Chinese and American authors gathered Wednesday to protest a major U.S. book fair’s focus on China that they say ignores the country’s glaring problems of censorship and intimidation.

Jonathan Franzen, Xiaolu Guo, Andrew Solomon, Ha Jin and others stood outside the main New York Public Library to demand that China free Nobel peace laureate Liu Xiaobo and professor Ilham Tohti from prison, stop restricting other writers and have the confidence to allow free speech.

The authors took a group photo with the crowd holding placards spelling “free expression” in English and Chinese. Organizers said the photo will make its way into China via virtual private network services that let Internet users jump the Great Firewall.

Protest organizer PEN American Center said this week’s BookExpo America features a China delegation of hundreds of people “hand-picked by the Chinese government.”

At the expo, which opened Wednesday, PEN volunteers handed out fliers entitled “Governments Make Bad Editors.” China’s publishing delegation, meanwhile, kept the mood firmly positive with such presentations as “Book Launch for The China Dream.”

On the convention floor, where China had purchased more than 20,000 square feet, featured books ranged from the sayings of Mao Zedong to “A Study of the Important Speeches Made By Secretary-General Xi Jinping.”

Chinese Embassy spokesman Zhu Haiquan has said the Chinese government protects its citizens’ right of freedom to publish but those exercising that freedom must abide by Chinese law.

The BookExpo, the publishing industry’s annual national trade show, said China represents a significant market that’s critical to the industry.

Ruediger Wischenbart, director of international affairs, Wednesday night reiterated BookExpo’s belief that “it’s important for them to have a seat at the table and engage in a cultural and commercial exchange that could have a positive impact on the future of publishing both at home and across the globe.”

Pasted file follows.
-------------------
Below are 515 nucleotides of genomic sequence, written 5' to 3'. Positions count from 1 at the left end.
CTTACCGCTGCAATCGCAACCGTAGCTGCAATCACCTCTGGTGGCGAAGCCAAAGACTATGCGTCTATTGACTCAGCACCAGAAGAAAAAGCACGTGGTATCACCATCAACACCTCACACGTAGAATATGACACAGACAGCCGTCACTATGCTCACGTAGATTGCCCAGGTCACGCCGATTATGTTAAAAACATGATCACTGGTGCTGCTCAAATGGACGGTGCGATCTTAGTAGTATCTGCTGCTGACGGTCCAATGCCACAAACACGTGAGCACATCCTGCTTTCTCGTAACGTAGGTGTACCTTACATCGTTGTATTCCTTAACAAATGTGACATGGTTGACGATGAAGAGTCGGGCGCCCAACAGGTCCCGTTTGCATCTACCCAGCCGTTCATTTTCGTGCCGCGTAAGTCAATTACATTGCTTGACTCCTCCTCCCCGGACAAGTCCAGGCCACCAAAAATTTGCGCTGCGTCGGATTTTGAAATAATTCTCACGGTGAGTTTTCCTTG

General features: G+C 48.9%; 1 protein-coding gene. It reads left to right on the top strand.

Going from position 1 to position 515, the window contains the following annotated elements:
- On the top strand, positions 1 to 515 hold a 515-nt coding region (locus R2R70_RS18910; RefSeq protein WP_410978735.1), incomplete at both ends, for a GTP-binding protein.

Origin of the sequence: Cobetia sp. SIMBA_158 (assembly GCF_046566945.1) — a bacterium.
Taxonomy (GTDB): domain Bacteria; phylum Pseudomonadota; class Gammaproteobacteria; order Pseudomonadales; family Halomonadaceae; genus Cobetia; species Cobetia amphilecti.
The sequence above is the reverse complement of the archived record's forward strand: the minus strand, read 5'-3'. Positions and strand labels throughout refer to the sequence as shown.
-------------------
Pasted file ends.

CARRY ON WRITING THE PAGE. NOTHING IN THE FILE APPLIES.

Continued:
One American publisher who issues Chinese books for the American market acknowledged having conflicted feelings.

Paul Harrington, vice president and associate publisher of CN Times Books, acknowledged that books his company was translating “went through whatever propaganda process is in place there” and that “if it made me too uncomfortable, I suppose I could quit.”

Across town at the protesters’ shadow expo, the literary dissidents took bets with author Paul Auster shortly before the protest on whether China, dominated by the Communist Party, would see democratic elections within 20 years. Only author Murong Xuecun, the youngest of the group at age 41, said China will.

But his pessimism remains. His next book, coming out this year, is set in China and “is like ‘1984,’” he said.

Xiaolu Guo was hit so hard by Chinese censorship that she said “my last three books I wrote only in English.”

Ha Jin said that since President Xi Jinping came to power in 2012 he has tightened controls on all kinds of expression. There is “every indication the country has started moving backwards,” he said.

Publisher Bao Pu warned that the censorship and self-censorship extends to foreign authors publishing in China’s booming market as well.

The protest drew people like Joe Zhao, who was born in China and said he had never heard of the authors in the protest until he came to the United States eight years ago.

“You can’t seal all the people’s mouths,” he said before joining the group protest photo.